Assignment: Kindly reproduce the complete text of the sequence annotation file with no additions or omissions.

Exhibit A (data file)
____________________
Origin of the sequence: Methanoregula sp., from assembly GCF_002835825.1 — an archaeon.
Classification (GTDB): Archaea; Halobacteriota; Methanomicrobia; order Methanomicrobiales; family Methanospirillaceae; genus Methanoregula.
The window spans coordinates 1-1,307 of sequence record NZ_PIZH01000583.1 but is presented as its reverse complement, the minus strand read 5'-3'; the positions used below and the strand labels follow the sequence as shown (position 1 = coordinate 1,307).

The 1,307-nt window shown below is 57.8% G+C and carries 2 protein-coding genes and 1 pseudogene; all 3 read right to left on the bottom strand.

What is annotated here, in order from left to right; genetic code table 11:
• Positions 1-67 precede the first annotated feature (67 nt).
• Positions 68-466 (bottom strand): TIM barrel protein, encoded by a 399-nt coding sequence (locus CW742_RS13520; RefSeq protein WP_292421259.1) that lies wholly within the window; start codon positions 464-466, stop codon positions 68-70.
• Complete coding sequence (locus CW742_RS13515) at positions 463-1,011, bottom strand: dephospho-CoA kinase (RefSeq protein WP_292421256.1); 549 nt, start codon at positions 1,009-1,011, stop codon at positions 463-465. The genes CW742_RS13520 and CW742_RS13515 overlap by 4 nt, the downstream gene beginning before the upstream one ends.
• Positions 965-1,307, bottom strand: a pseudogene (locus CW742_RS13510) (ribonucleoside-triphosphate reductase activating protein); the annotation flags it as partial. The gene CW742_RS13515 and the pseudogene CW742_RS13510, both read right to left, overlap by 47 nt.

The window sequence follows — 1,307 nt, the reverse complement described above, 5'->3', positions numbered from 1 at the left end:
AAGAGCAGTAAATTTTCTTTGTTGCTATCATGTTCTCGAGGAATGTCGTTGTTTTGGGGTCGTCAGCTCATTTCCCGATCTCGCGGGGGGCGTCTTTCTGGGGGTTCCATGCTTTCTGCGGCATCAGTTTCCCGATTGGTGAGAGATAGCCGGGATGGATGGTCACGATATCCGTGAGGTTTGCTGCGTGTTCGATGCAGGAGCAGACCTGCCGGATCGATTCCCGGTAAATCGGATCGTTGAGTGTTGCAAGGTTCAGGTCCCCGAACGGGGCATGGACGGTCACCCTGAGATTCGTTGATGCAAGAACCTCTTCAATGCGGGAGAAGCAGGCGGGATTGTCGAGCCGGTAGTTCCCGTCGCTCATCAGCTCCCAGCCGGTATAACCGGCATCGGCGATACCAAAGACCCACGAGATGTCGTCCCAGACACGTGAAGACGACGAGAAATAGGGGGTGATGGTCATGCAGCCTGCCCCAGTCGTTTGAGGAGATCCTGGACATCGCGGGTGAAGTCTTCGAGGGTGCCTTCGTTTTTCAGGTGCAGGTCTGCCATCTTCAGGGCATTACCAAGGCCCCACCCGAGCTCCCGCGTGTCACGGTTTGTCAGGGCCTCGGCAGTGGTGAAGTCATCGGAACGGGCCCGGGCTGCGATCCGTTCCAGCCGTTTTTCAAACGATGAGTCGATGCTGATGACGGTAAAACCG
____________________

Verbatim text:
Origin of the sequence: Methanoregula sp., from assembly GCF_002835825.1 — an archaeon.
Classification (GTDB): Archaea; Halobacteriota; Methanomicrobia; order Methanomicrobiales; family Methanospirillaceae; genus Methanoregula.
The window spans coordinates 1-1,307 of sequence record NZ_PIZH01000583.1 but is presented as its reverse complement, the minus strand read 5'-3'; the positions used below and the strand labels follow the sequence as shown (position 1 = coordinate 1,307).

The 1,307-nt window shown below is 57.8% G+C and carries 2 protein-coding genes and 1 pseudogene; all 3 read right to left on the bottom strand.

What is annotated here, in order from left to right; genetic code table 11:
• Positions 1-67 precede the first annotated feature (67 nt).
• Positions 68-466 (bottom strand): TIM barrel protein, encoded by a 399-nt coding sequence (locus CW742_RS13520; RefSeq protein WP_292421259.1) that lies wholly within the window; start codon positions 464-466, stop codon positions 68-70.
• Complete coding sequence (locus CW742_RS13515) at positions 463-1,011, bottom strand: dephospho-CoA kinase (RefSeq protein WP_292421256.1); 549 nt, start codon at positions 1,009-1,011, stop codon at positions 463-465. The genes CW742_RS13520 and CW742_RS13515 overlap by 4 nt, the downstream gene beginning before the upstream one ends.
• Positions 965-1,307, bottom strand: a pseudogene (locus CW742_RS13510) (ribonucleoside-triphosphate reductase activating protein); the annotation flags it as partial. The gene CW742_RS13515 and the pseudogene CW742_RS13510, both read right to left, overlap by 47 nt.

The window sequence follows — 1,307 nt, the reverse complement described above, 5'->3', positions numbered from 1 at the left end:
AAGAGCAGTAAATTTTCTTTGTTGCTATCATGTTCTCGAGGAATGTCGTTGTTTTGGGGTCGTCAGCTCATTTCCCGATCTCGCGGGGGGCGTCTTTCTGGGGGTTCCATGCTTTCTGCGGCATCAGTTTCCCGATTGGTGAGAGATAGCCGGGATGGATGGTCACGATATCCGTGAGGTTTGCTGCGTGTTCGATGCAGGAGCAGACCTGCCGGATCGATTCCCGGTAAATCGGATCGTTGAGTGTTGCAAGGTTCAGGTCCCCGAACGGGGCATGGACGGTCACCCTGAGATTCGTTGATGCAAGAACCTCTTCAATGCGGGAGAAGCAGGCGGGATTGTCGAGCCGGTAGTTCCCGTCGCTCATCAGCTCCCAGCCGGTATAACCGGCATCGGCGATACCAAAGACCCACGAGATGTCGTCCCAGACACGTGAAGACGACGAGAAATAGGGGGTGATGGTCATGCAGCCTGCCCCAGTCGTTTGAGGAGATCCTGGACATCGCGGGTGAAGTCTTCGAGGGTGCCTTCGTTTTTCAGGTGCAGGTCTGCCATCTTCAGGGCATTACCAAGGCCCCACCCGAGCTCCCGCGTGTCACGGTTTGTCAGGGCCTCGGCAGTGGTGAAGTCATCGGAACGGGCCCGGGCTGCGATCCGTTCCAGCCGTTTTTCAAACGATGAGTCGATGCTGATGACGGTAAAACCG